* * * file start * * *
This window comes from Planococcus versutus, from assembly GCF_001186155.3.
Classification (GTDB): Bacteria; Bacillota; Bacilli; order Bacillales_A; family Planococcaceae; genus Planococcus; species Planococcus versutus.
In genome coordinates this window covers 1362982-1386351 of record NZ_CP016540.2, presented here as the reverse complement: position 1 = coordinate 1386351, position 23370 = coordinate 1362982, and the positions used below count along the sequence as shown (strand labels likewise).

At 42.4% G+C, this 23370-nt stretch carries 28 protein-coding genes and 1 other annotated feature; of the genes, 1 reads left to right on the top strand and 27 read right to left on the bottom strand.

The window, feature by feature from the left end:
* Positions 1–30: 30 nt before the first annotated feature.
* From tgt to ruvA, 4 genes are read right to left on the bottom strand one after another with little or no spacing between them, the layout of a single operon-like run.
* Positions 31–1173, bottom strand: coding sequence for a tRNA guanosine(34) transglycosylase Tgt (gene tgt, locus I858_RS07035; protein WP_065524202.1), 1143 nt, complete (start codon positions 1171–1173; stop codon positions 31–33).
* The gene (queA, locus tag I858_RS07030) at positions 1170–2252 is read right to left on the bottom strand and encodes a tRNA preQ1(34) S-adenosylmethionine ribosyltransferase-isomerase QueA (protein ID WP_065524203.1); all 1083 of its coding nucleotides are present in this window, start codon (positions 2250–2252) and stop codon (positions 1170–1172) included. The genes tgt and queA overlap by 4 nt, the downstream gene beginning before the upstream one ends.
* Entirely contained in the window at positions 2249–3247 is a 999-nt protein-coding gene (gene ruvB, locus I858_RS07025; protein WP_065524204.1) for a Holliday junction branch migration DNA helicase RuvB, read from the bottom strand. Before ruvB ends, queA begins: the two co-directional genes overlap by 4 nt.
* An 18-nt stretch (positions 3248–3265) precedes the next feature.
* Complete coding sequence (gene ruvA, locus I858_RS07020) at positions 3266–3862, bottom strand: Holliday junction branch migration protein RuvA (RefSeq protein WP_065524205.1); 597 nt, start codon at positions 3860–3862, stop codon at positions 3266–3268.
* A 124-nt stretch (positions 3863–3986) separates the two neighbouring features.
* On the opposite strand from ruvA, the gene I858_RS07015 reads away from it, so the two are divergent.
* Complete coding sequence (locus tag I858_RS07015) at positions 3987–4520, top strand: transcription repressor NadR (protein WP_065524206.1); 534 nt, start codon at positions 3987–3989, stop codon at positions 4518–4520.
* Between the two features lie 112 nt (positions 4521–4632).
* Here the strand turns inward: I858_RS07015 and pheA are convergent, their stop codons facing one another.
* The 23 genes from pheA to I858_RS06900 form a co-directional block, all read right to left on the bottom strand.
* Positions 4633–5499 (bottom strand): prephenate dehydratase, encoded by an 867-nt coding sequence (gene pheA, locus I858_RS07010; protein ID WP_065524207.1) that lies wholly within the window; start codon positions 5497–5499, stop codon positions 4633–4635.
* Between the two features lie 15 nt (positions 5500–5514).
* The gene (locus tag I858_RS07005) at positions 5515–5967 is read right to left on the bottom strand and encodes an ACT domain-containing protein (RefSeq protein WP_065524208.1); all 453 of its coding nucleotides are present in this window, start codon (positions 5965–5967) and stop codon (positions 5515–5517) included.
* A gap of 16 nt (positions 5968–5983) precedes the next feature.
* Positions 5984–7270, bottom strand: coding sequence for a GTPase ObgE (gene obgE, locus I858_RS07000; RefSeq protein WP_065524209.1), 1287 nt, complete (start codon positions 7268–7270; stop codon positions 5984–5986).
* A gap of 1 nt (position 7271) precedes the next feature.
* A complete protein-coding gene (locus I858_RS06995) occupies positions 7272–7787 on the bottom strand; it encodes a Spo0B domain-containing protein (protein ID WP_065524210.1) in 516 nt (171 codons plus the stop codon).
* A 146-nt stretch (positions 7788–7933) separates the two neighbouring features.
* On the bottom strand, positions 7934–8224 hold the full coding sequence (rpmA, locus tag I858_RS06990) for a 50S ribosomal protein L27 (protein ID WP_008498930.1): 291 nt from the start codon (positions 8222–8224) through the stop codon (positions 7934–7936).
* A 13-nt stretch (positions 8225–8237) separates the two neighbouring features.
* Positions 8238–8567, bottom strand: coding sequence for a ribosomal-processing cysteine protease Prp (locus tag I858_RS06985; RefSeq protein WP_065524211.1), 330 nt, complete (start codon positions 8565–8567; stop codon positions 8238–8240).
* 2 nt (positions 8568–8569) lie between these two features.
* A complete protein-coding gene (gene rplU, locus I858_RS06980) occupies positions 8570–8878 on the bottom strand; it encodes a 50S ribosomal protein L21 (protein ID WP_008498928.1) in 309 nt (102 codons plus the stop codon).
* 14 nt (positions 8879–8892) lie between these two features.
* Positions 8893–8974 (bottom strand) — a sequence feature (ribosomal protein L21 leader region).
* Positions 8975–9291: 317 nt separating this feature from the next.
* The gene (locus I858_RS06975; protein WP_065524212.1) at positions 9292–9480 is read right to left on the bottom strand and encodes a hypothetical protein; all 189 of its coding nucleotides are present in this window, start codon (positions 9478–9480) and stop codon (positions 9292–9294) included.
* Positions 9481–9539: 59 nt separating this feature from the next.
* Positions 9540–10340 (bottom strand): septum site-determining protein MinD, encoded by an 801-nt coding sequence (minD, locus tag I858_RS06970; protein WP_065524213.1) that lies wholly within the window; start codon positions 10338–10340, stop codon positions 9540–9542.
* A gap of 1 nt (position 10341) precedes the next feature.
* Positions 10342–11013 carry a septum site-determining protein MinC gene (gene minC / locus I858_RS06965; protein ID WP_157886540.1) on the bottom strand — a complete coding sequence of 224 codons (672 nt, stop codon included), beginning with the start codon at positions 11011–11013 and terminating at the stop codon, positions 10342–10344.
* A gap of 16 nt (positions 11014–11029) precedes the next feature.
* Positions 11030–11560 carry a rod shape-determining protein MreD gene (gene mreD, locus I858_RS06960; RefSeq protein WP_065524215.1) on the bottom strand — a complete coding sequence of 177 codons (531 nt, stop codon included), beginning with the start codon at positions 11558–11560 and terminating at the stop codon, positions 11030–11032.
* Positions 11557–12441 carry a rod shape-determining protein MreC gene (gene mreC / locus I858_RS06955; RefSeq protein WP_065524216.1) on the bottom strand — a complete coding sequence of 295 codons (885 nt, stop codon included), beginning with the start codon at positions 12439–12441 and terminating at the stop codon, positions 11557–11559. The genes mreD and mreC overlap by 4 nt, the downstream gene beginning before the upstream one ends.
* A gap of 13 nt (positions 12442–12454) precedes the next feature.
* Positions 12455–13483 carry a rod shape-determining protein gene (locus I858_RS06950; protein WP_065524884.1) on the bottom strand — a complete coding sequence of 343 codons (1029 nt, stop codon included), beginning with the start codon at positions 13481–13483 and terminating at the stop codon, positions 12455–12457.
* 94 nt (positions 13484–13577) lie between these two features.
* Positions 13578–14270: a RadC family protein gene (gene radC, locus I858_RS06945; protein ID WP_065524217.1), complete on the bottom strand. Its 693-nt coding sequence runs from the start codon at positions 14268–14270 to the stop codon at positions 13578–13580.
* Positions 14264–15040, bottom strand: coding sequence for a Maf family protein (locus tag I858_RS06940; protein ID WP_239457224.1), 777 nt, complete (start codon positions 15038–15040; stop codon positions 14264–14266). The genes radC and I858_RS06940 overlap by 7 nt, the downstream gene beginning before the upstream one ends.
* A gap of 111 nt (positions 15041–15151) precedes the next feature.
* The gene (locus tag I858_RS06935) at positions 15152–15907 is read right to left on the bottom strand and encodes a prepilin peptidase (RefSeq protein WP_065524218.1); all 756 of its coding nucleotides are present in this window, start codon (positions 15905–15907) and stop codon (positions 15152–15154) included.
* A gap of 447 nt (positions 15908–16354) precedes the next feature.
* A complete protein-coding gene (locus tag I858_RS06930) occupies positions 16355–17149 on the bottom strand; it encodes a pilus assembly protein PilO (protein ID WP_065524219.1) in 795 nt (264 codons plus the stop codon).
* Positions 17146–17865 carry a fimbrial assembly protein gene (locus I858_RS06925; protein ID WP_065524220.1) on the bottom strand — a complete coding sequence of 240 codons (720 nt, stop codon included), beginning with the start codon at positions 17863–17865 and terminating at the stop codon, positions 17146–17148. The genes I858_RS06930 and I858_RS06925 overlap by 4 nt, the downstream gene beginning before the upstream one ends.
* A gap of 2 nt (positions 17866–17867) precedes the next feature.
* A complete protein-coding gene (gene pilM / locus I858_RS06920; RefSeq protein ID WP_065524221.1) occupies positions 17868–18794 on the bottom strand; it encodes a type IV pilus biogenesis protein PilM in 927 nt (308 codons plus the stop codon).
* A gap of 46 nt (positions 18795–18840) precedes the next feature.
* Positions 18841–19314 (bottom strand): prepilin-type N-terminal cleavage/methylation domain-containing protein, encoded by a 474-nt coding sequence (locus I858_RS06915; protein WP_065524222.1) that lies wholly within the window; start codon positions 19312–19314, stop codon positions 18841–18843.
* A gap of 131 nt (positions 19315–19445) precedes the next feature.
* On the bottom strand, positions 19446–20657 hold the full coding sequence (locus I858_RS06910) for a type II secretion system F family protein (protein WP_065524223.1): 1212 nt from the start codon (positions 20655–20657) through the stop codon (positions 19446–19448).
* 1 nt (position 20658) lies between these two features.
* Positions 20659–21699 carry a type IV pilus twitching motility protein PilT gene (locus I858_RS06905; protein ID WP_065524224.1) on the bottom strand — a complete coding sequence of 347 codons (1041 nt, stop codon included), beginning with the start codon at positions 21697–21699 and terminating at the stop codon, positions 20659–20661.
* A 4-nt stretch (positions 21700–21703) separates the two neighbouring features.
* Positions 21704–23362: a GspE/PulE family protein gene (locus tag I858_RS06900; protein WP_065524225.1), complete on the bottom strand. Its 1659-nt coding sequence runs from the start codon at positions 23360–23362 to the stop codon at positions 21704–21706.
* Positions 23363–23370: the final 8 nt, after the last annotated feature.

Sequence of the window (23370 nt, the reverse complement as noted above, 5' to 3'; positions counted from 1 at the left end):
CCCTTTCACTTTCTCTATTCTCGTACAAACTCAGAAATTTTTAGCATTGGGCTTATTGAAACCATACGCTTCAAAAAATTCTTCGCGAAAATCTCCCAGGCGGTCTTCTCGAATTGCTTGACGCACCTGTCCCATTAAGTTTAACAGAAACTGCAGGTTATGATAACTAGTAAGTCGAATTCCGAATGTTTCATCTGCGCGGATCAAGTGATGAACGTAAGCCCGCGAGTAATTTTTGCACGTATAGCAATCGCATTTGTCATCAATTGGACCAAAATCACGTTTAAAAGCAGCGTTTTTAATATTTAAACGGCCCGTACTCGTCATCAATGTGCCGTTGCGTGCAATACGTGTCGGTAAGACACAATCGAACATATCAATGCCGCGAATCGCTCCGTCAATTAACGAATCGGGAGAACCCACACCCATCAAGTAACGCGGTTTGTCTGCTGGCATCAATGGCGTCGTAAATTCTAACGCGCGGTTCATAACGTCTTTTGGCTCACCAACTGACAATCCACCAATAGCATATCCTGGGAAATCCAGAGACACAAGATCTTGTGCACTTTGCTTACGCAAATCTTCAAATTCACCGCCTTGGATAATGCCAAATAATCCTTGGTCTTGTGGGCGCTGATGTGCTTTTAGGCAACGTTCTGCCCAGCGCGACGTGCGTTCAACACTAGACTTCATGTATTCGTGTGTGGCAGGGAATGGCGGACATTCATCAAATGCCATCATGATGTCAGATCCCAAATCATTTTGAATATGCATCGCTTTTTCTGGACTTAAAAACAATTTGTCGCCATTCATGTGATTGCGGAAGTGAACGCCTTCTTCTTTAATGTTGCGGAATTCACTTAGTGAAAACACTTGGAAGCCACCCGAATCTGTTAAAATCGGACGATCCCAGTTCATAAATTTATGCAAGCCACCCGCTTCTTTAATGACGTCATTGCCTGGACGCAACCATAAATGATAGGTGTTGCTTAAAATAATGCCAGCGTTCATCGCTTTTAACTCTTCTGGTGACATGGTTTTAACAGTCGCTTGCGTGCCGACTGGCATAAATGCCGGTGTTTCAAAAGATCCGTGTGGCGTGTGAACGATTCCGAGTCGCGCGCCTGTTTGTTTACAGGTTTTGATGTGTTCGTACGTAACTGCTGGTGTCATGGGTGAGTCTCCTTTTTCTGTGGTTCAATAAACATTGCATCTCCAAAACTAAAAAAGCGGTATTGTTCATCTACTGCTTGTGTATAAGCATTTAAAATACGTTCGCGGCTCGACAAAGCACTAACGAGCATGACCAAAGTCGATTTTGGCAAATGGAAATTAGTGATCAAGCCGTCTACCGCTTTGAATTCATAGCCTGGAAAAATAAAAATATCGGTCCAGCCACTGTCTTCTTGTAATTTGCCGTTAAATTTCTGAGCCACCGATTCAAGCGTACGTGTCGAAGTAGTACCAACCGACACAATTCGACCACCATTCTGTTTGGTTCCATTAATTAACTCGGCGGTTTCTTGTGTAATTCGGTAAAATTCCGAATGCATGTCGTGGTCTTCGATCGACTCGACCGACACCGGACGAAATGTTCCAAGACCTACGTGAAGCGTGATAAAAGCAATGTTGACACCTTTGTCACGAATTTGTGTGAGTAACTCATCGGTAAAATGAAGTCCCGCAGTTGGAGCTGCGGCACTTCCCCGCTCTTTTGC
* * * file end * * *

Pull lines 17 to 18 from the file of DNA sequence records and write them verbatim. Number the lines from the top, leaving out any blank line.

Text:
* Here the strand turns inward: I858_RS07015 and pheA are convergent, their stop codons facing one another.
* The 23 genes from pheA to I858_RS06900 form a co-directional block, all read right to left on the bottom strand.